A process that cells use to unravel knotted strands of DNA — resembling a method used to control climbing ropes — has been uncovered by scientists.
The findings help explain how about 2 metres of DNA can be neatly packaged in each of our cells, in a space that is about the width of a hair.
Scientists have identified two sets of proteins in cells that work together to keep the strands unknotted, avoiding tangles that would hamper vital biological processes.
These proteins are found in many organisms, and scientists believe that their role in managing DNA may be common throughout nature.
One family of proteins — known as SMC — acts like a belay device used by rock climbers, which passes ropes through a series of loops.
These proteins have been found to work alongside another set, known as TopoII, which was previously thought to help solve tangles, but in a way that was not well understood. Paper. (open access) – Enzo Orlandini, Davide Marenduzzo, Davide Michieletto. Synergy of topoisomerase and structural-maintenance-of-chromosomes proteins creates a universal pathway to simplify genome topology. Proceedings of the National Academy of Sciences, 2019; 201815394 DOI: 10.1073/pnas.1815394116 More.
It all just swished into place among unthinking cells billions of yours ago. Otherwise we wouldn’t be here. Go tell it on the mountain.
See also: Before you go: DNA as a laster of resource recycling
The amazing energy efficiency of cells: A science writer compares the cell to human inventions and finds that it is indeed amazingly energy-efficient.
In addition to DNA, our cells have an instruction language written in sugar Of course it all just tumbled into existence and “natural selection” somehow organized everything. As if.
Cells find optimal solutions. Not just good ones.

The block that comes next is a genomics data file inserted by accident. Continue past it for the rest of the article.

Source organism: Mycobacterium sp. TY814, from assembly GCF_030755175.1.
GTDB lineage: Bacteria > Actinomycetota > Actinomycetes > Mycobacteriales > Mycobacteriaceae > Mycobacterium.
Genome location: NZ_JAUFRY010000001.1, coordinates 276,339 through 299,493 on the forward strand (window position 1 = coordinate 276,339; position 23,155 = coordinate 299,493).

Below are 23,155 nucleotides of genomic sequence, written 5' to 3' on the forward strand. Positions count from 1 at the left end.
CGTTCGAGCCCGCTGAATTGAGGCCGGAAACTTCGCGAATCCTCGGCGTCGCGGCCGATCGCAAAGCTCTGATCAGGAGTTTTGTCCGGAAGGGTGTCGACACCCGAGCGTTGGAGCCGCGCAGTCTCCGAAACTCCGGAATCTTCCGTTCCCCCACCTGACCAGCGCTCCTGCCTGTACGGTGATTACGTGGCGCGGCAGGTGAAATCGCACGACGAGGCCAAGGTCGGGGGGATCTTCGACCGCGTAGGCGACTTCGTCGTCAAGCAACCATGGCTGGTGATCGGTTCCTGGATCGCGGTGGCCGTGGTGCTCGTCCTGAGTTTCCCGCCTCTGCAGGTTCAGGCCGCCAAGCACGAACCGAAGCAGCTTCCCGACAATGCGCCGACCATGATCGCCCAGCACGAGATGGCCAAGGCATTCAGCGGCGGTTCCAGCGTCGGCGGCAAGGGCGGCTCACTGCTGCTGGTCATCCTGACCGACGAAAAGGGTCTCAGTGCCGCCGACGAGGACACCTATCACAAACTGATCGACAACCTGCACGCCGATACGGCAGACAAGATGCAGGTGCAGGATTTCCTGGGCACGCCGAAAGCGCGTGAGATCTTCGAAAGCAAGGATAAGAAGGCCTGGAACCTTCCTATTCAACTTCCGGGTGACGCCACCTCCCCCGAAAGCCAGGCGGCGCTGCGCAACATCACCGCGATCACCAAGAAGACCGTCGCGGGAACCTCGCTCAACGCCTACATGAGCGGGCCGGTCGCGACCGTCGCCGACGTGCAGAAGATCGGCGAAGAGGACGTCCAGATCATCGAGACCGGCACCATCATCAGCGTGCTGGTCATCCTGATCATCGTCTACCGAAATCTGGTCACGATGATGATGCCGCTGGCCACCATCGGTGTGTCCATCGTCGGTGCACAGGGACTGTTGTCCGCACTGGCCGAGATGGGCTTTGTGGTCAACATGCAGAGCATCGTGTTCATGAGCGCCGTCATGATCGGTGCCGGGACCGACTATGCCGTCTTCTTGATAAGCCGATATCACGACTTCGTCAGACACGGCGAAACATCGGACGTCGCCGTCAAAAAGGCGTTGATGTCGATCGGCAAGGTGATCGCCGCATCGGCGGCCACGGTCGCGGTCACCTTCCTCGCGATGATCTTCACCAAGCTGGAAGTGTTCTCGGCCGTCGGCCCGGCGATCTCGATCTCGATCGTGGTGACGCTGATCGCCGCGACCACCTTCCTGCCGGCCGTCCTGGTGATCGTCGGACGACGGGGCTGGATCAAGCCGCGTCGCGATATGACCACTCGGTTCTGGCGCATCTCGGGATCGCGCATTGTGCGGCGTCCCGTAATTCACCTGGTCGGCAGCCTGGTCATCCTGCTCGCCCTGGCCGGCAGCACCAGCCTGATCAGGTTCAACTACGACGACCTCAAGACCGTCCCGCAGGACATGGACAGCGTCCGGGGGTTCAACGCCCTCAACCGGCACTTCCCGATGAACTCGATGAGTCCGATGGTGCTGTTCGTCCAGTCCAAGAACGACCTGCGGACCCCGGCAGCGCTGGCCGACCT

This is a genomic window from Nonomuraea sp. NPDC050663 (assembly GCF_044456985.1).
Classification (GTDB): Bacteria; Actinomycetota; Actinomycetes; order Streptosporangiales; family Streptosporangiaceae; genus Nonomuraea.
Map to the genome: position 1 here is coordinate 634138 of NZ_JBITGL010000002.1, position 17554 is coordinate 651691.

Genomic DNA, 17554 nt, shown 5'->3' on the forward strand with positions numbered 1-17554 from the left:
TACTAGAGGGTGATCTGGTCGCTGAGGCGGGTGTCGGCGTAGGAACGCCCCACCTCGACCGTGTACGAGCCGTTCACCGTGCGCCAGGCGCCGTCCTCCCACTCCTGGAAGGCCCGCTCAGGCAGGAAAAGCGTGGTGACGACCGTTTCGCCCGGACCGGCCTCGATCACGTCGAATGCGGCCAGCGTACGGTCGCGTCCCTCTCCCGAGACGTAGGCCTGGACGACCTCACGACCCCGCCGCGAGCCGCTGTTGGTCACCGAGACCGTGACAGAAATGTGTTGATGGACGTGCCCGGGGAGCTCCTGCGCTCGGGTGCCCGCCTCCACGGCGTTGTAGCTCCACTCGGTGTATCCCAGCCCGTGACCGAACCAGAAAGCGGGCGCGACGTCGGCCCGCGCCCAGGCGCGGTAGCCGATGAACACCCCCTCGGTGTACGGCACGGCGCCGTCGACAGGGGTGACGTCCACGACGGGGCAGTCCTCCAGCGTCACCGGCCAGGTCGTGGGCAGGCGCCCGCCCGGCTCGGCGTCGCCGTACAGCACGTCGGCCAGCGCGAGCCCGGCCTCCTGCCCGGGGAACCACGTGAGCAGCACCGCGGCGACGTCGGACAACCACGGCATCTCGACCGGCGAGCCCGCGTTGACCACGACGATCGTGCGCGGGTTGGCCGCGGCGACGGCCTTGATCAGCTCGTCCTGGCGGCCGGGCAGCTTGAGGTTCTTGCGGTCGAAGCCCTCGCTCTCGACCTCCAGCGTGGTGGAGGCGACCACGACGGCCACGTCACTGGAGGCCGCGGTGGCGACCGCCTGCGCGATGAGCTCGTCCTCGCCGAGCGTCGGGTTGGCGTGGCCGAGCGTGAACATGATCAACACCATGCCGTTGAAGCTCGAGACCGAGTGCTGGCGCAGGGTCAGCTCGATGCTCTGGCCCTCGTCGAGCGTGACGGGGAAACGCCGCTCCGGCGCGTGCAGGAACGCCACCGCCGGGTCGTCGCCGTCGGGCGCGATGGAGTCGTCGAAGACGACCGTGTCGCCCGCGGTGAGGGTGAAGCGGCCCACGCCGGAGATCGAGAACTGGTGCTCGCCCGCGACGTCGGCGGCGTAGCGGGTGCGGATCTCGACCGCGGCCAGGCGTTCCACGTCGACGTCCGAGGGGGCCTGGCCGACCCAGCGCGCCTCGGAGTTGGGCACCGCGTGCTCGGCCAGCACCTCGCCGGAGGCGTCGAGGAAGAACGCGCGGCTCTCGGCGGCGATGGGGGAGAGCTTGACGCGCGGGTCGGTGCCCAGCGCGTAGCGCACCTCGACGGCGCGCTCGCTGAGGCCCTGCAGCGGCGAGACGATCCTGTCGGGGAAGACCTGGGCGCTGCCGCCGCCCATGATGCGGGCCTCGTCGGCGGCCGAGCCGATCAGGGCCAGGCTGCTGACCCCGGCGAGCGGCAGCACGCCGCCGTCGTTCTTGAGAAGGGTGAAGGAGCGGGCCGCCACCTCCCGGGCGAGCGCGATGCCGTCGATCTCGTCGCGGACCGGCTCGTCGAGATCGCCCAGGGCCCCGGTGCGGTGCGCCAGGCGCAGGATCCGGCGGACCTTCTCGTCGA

Researchers build “public library” to help understand photosynthesisWait. “The part of the plant responsible for photosynthesis is like a complex machine made up of many parts, … ” And machines just happen all by themselves, right? There is no information load to account for; it just evolved by natural selection acting on random mutation the way your Android did!
In Nature: Cells have “secret conversations” We say this a lot: That’s a lot of information to have simply come into being by natural selection acting on random mutation (Darwinism). It’s getting not only ridiculous but obviously ridiculous.
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Researchers: Helpful gut microbes send messages to their hosts If the strategy is clearly identified, they should look for non-helpful microbes that have found a way to copy it (horizontal gene transfer?)
Cells and proteins use sugars to talk to one another Cells are like Neanderthal man. They get smarter every time we run into them. And just think, it all just tumbled into existence by natural selection acting on random mutations (Darwinism) too…
Researchers: First animal cell was not simple; it could “transdifferentiate” From the paper: “… these analyses offer no support for the homology of sponge choanocytes and choanoflagellates, nor for the view that the first multicellular animals were simple balls of cells with limited capacity to differentiate.”
“Interspecies communication” strategy between gut bacteria and mammalian hosts’ genes described
Researchers: Cells Have A Repair Crew That Fixes Local Leaks
Researchers: How The Immune System “Thinks”
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Researcher: Mathematics Sheds Light On “Unfathomably Complex” Cellular Thinking
How do cells in the body know where they are supposed to be?
Researchers A Kill Cancer Code Is Embedded in Every Cell